• Your time has no value — not to you, anyway. Teachers’ time is extremely valuable, but not to the teachers themselves. The amount of extra unpaid work required by school districts means that, in terms of hours, schools are powered by thousands of hours of teachers’ unpaid labor. When teachers complain of the extra work, they are scolded or shamed by those who imply that they just aren’t committed enough. And, as is possible in any job, a teacher cursed with micromanaging bosses will also be subjected to harassment and guilt about how she uses her own time, even if she is sick, on vacation, or paid leave.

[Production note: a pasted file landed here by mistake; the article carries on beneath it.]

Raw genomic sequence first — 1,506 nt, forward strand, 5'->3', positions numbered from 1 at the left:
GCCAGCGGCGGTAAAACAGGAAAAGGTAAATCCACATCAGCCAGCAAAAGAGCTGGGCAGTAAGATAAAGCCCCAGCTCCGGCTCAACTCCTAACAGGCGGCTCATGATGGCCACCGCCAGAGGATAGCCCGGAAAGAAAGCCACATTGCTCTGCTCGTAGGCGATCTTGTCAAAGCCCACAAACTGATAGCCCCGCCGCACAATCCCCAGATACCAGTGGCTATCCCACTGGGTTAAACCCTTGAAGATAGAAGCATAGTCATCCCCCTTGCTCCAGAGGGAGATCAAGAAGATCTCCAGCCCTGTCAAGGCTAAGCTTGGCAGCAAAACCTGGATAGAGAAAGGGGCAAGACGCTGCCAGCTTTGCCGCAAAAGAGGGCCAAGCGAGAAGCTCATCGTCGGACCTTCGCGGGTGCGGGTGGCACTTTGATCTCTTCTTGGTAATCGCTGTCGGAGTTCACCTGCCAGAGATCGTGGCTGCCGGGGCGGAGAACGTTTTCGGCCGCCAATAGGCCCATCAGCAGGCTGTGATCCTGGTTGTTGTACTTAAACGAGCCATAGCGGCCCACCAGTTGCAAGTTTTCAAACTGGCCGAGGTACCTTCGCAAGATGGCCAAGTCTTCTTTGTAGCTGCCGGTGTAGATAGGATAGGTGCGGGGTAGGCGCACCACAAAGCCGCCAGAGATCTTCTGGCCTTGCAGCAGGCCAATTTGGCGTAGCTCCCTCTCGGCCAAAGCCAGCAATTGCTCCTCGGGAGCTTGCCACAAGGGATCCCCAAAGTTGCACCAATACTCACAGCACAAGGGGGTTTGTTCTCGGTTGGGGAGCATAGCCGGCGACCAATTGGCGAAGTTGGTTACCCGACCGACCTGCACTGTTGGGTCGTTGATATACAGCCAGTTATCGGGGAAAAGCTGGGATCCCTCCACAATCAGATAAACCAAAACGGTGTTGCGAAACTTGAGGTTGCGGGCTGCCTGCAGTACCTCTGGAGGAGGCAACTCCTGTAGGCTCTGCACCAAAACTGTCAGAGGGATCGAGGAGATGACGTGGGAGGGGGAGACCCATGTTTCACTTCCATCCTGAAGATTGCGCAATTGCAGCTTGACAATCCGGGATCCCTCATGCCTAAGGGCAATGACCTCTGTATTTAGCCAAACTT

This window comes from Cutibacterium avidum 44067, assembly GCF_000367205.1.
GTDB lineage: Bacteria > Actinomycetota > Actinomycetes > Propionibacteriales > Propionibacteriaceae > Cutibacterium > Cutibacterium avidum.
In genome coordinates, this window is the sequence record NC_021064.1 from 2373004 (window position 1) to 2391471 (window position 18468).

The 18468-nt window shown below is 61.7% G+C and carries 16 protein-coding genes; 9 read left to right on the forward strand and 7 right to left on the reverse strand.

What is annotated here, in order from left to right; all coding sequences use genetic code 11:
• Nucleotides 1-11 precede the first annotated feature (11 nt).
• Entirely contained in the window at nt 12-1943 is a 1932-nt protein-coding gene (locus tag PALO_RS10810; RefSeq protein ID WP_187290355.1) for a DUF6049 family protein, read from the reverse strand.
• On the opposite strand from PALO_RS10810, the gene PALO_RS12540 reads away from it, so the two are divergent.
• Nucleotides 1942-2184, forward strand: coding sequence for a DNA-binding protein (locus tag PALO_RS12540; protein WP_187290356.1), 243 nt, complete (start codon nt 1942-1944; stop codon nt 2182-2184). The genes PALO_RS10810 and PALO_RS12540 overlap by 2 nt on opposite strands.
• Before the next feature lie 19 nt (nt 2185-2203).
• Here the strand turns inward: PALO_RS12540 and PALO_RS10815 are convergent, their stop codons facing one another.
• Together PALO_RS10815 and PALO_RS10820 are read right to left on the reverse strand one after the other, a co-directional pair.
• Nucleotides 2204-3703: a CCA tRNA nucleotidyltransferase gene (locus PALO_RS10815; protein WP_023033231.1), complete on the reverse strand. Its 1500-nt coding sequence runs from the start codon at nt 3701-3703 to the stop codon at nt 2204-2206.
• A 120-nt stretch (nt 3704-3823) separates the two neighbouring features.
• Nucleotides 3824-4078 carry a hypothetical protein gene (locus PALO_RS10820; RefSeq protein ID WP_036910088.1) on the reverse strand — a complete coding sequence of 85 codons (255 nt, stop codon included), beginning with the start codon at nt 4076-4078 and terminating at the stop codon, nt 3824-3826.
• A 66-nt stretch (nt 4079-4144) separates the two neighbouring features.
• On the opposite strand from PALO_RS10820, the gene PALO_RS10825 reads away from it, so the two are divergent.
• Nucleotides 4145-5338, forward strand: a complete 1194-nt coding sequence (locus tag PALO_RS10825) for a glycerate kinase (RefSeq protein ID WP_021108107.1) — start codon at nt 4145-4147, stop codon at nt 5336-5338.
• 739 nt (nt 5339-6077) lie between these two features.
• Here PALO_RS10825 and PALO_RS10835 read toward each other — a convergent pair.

• Your work is the most valuable thing on earth. If you teach lower income kids, you’ll hear this one a lot. It basically means that all of these children come with additional issues, and you might be the only one who can save them! But it will never be enough! This “hero teacher” narrative is exhausting and detrimental. Every time there is a study about what “poor kids” are missing, the school system comes up with another experimental initiative designed to get teachers to try and fix it. We can’t make up for everything they lack, that is a fantasy. You see this played out in teacher movies, which all have a pervasive and offensive “white savior” complex about them. The last time one of these movies was shown during a “teacher work day,” I quietly walked out (probably to get some actual work done). I will write more about this “white savior” narrative later on, but it’s harmful to everyone — students and teachers of all races.